Indignant. That word sums up how I felt at a recent departmental Zoom meeting when our chair mentioned that the Dean wanted to know about–and highlight–faculty who made the transition from face-to-face to online learning well. Who, we were asked, had gone above and beyond?
My indignation focused on two assumptions behind this request. The first is the failure to see that everyone who is continuing to work with students in this time is going above and beyond, and the second is that the remote options most faculty around the country were asked to throw together in less than a week are not the same thing as online learning.
Let me start with the first. The remarkable capacity of my colleagues in my program and around this country to adapt quickly and effectively should be lauded. When life changed suddenly, and while struggling to figure out living situations with partners and children and parents and friends, getting access to needed equipment and bandwidth, figuring out the challenges of groceries and prescriptions, making masks, and coping with the stress, faculty mounted classes and supported students who have often been displaced, are frequently frightened, and sometimes are sick or are struggling with others who have taken ill. Even more, we kept holding virtual committee meetings to determine whether or not students should have options with regard to grades this term, to do the routine but necessary work of our departments and programs, and to consider ways to mark graduations that would be missed.
No, we are not the frontline healthcare professionals, first responders, or even the “necessary” workers in our grocery stores and pharmacies, but we are keeping the educational mission of our schools alive. And at many institutions, leaders forgot to say “thank you” to the faculty for doing what was demanded and doing it in the best way folks could manage from the places where they were.
Many faculty also simultaneously found out that what works well in the face-to-face environment in terms of preparation and activity is not often what works best online. I have been teaching fully online courses in a primarily face-to-face department for more than 15 years and so my classes this term were set. But what I saw at my institution and in online forums when helping others get ready to go remote was faculty quickly recognizing that the tricks of our trade in the traditional classroom do not transfer readily to the digital world. Indeed, even when faculty want to do some of the “simple” best practices, like making useful short video lessons, it is not as easy as it seems. Then, for those “live” sessions, there are the joys of losing connections or having things freeze up or drop at key moments. And lots of faculty now know that our supposedly digitally savvy students are less so than we might think. That is before you even get to structuring and pacing sound learning activities and assignments that evaluate student progress toward learning goals or planning for meaningful student interaction or group work.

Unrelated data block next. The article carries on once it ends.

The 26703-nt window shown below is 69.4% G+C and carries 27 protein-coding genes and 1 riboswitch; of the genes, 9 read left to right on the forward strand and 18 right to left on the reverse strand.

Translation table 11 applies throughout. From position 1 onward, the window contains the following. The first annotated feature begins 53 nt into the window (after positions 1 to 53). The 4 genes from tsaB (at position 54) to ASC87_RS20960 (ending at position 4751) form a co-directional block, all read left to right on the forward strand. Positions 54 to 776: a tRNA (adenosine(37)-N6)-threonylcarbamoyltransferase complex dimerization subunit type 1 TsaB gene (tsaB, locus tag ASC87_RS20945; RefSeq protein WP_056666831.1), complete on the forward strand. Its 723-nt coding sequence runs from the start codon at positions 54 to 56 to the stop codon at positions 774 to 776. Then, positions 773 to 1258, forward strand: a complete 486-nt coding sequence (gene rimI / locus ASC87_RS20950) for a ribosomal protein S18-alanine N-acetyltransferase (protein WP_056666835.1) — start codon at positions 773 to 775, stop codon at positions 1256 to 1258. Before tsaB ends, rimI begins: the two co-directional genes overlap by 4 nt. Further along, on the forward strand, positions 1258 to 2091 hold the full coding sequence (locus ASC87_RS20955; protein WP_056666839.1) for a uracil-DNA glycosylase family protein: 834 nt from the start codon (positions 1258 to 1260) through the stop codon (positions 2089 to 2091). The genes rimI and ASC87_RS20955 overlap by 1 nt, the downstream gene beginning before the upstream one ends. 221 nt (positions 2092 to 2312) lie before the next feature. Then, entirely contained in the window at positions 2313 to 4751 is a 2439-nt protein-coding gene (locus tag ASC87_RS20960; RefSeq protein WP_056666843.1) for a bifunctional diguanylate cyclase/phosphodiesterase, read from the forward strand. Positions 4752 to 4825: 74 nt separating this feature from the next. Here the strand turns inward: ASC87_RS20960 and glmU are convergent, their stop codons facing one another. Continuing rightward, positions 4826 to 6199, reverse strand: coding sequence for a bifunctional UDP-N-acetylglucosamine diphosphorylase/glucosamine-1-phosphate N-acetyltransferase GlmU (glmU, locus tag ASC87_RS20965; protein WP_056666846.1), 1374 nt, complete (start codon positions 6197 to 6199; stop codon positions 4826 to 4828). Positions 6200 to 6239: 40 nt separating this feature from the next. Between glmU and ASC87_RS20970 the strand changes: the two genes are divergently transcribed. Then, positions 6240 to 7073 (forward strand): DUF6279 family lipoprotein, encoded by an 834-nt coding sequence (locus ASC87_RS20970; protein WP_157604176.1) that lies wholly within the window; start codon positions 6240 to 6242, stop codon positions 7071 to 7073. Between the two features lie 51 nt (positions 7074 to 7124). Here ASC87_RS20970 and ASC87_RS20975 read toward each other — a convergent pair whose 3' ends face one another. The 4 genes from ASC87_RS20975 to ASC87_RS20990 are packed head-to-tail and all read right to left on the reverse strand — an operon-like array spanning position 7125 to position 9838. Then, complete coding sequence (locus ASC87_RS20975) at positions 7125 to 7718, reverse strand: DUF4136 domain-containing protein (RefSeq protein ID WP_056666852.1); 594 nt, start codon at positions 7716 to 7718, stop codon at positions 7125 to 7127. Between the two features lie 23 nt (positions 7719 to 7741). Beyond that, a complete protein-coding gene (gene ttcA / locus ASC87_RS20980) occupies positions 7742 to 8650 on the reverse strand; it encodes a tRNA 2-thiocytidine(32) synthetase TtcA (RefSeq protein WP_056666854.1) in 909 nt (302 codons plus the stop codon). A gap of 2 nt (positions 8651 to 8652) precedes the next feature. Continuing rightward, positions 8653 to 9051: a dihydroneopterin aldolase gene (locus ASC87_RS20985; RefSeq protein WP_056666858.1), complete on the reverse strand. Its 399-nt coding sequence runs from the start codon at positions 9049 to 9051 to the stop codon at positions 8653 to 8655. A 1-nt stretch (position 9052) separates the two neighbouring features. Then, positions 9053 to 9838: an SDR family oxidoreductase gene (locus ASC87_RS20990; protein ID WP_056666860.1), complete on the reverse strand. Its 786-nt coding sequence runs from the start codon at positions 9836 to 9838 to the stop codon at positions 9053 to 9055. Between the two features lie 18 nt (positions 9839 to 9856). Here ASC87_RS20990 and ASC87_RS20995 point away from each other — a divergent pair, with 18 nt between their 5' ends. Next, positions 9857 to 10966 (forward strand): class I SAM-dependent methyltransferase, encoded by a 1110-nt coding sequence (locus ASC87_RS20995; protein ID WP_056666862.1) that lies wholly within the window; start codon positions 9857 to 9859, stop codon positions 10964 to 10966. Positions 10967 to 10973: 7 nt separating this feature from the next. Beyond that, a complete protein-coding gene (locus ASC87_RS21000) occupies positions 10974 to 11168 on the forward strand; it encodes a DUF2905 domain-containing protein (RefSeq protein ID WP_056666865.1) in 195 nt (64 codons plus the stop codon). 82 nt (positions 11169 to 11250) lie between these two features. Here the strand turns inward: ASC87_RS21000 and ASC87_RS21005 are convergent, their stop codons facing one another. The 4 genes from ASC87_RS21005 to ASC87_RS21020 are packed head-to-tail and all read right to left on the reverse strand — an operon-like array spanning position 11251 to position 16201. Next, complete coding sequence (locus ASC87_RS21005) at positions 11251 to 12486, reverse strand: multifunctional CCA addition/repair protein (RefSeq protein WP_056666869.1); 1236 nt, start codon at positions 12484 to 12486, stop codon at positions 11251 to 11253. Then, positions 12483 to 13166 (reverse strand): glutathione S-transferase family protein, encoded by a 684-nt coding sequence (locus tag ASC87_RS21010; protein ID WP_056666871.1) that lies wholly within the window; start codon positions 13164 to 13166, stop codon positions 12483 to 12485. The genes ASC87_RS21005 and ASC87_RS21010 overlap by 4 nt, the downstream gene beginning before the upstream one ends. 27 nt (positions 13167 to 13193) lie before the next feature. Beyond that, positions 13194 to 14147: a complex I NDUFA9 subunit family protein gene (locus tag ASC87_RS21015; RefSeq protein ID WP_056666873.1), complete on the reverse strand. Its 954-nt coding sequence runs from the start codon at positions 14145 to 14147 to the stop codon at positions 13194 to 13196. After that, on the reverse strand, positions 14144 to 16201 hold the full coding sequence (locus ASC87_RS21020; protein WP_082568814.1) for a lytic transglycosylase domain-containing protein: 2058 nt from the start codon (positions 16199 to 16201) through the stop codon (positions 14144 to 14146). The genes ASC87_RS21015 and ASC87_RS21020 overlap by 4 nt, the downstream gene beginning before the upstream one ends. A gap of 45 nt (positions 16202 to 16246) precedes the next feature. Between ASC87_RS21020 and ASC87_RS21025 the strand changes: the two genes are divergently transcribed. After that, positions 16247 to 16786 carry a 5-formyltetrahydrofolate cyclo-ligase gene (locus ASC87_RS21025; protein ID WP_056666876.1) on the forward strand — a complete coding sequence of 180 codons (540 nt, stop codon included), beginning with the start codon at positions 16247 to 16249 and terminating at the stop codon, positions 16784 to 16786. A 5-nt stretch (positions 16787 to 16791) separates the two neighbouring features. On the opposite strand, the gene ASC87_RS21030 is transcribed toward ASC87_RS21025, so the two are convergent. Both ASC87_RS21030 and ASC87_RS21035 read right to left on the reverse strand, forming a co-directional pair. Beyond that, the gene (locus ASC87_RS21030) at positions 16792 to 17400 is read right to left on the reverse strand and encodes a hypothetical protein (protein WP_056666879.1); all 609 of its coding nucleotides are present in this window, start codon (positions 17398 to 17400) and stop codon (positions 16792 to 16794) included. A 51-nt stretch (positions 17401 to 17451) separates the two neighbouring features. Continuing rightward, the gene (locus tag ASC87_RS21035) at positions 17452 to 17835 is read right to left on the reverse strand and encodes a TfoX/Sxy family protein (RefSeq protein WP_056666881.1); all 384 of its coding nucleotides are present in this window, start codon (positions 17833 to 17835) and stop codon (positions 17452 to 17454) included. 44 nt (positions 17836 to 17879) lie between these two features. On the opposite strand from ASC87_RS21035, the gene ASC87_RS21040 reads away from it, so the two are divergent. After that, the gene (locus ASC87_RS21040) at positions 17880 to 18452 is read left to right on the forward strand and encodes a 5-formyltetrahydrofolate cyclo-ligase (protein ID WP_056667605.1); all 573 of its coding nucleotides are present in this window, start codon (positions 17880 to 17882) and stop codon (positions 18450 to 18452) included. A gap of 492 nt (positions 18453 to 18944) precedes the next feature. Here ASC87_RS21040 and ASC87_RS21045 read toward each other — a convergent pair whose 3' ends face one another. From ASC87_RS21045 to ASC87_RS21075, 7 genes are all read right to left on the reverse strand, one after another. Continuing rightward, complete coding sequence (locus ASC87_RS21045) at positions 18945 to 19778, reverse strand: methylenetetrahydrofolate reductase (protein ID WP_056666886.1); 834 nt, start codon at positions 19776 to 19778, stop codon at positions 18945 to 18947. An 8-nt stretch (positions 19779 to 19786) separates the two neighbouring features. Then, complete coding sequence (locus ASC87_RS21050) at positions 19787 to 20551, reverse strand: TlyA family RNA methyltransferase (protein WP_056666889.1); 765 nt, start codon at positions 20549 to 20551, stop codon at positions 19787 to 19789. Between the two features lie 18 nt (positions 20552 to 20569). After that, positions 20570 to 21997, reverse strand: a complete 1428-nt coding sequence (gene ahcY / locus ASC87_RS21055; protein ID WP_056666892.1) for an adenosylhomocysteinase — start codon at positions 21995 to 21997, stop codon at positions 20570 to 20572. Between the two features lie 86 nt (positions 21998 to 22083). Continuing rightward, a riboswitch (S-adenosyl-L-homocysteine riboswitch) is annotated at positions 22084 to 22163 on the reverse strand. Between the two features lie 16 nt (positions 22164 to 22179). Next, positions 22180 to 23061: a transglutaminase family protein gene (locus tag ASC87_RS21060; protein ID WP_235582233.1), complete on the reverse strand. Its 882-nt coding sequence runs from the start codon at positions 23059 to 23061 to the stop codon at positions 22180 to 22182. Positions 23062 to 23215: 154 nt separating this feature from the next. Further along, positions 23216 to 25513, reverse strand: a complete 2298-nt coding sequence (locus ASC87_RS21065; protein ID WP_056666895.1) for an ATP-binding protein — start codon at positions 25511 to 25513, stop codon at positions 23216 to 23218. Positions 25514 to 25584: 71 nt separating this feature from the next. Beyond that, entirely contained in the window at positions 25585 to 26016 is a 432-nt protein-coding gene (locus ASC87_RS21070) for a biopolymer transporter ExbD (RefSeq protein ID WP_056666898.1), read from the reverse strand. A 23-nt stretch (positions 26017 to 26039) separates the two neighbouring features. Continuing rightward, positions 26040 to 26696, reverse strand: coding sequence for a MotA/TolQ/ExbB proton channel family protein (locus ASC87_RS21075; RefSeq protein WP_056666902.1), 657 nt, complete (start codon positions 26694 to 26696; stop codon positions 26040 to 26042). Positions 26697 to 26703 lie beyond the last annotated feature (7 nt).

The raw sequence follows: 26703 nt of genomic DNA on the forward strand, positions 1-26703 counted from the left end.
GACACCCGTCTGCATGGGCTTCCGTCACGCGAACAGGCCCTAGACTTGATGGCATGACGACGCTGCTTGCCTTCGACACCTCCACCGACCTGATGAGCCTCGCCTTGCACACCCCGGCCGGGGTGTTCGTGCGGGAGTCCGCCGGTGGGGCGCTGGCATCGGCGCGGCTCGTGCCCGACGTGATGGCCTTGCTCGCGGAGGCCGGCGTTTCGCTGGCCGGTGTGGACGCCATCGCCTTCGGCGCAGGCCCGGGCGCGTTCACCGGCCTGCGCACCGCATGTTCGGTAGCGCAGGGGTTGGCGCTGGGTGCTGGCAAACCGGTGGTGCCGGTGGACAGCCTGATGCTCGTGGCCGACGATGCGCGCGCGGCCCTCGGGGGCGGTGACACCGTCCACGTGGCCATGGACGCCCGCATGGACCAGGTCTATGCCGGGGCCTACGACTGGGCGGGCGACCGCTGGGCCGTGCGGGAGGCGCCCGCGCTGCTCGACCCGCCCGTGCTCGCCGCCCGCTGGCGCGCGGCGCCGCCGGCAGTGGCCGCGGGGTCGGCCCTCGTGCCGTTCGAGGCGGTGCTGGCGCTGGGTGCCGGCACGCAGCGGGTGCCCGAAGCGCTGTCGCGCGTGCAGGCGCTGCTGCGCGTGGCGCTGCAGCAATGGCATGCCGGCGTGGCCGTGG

In pondering these pedagogical learning curves, it becomes clear that if this pandemic keeps us physically distanced from one another into the next academic year, many faculty will need more help thinking about how to mount classes that make the best use of the platforms and materials that are available to do a fully online course. And more help to feel less swamped.
In addition, we are also now also seeing that the policies of many of our institutions are not geared appropriately to this effort. How we think about seat time and contact hours, faculty workload, office hours, evaluation, or even the academic calendar itself, are for a world we are not living in right now. Indeed, they are for a world that has been disappearing for a long time. These concerns prompt even more about other areas of our work life. What about the health and well-being of the journals and publication houses? What about the conferences where we interact with our colleagues and learn? What about our granting agencies? How will changes in these areas impact tenure and promotion considerations? Will this economic environment sound the final death knell for tenure? Will we have students? Will we have support from our states? We do not know. Many of us remember all too well the struggles of education post-2008. Now we must also wonder for ourselves: Will new contracts even come? What will the post-pandemic economy hold?
We cannot control much of what happens. But many of these issues are about academic governance. And while we have all been working hard while worrying not just about our immediate health, we also must think ahead. If that future is not to be dictated solely down the administrative chain, faculty are going to have to be ready to lead, and perhaps must do this work in the near term–likely over the summer. Now is the time to realize that faculty who adapted quickly and capably in the classroom can also offer some powerful insight into how to plan for the next phase.
And so indignant is my word. Indeed, I could not help but think that many of our leaders should be less worried about calling out who we should give a gold star to for the best transition, and more concerned with marshaling the expertise at their fingertips to start planning for the future. Don’t give us pats on the head. Use our knowledge, listen to our voices, and practice sharing governance. Now is the time to call us together to work toward a future in higher education. There is much to be done.